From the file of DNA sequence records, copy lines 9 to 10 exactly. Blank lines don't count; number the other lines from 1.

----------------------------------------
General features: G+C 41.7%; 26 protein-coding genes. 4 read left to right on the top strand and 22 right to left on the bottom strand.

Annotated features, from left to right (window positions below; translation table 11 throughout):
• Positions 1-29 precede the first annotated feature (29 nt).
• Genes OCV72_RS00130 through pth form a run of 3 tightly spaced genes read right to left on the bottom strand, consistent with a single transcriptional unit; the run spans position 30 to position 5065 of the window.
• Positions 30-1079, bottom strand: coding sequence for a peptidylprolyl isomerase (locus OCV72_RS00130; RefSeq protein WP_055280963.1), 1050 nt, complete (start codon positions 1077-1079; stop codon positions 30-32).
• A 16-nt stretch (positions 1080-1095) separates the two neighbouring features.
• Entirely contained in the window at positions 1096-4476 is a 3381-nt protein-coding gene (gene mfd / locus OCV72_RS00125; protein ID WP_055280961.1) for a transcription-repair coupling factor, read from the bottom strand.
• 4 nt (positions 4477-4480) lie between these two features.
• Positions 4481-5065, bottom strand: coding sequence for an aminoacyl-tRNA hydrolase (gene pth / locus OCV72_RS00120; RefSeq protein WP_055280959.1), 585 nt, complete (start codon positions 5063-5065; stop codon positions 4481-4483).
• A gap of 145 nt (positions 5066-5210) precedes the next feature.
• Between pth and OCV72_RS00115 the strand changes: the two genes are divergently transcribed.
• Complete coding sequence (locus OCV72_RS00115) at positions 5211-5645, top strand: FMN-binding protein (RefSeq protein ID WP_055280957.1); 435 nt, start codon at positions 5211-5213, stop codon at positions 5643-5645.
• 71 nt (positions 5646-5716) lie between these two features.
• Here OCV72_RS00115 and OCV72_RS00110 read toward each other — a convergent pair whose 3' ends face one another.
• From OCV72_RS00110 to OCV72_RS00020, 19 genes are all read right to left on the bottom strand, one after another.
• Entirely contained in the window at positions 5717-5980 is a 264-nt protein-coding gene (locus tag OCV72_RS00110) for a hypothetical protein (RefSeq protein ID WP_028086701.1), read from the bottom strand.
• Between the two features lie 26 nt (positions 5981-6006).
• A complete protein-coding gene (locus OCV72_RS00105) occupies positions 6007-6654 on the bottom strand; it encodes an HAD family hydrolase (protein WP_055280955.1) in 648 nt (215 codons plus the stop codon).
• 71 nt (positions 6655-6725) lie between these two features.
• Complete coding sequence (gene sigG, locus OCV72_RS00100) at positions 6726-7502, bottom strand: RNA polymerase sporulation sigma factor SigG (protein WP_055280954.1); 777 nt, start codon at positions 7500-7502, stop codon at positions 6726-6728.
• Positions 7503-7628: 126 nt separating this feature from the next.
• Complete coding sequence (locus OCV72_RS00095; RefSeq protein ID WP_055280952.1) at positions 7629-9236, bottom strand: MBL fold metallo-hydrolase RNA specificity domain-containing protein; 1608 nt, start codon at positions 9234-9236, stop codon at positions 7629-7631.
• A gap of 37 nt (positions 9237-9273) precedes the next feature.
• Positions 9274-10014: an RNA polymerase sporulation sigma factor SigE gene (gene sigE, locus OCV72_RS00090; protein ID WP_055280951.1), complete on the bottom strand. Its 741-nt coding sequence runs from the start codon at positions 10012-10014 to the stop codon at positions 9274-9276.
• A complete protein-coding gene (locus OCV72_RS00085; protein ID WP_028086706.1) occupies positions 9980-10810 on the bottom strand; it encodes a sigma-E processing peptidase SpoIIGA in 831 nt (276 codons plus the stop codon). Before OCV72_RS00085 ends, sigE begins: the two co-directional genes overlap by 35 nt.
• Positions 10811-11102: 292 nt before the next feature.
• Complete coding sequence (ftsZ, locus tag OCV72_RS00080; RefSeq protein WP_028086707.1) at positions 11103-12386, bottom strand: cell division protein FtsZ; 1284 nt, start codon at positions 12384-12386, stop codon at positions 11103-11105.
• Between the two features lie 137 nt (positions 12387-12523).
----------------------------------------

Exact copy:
• Positions 4481-5065, bottom strand: coding sequence for an aminoacyl-tRNA hydrolase (gene pth / locus OCV72_RS00120; RefSeq protein WP_055280959.1), 585 nt, complete (start codon positions 5063-5065; stop codon positions 4481-4483).
• A gap of 145 nt (positions 5066-5210) precedes the next feature.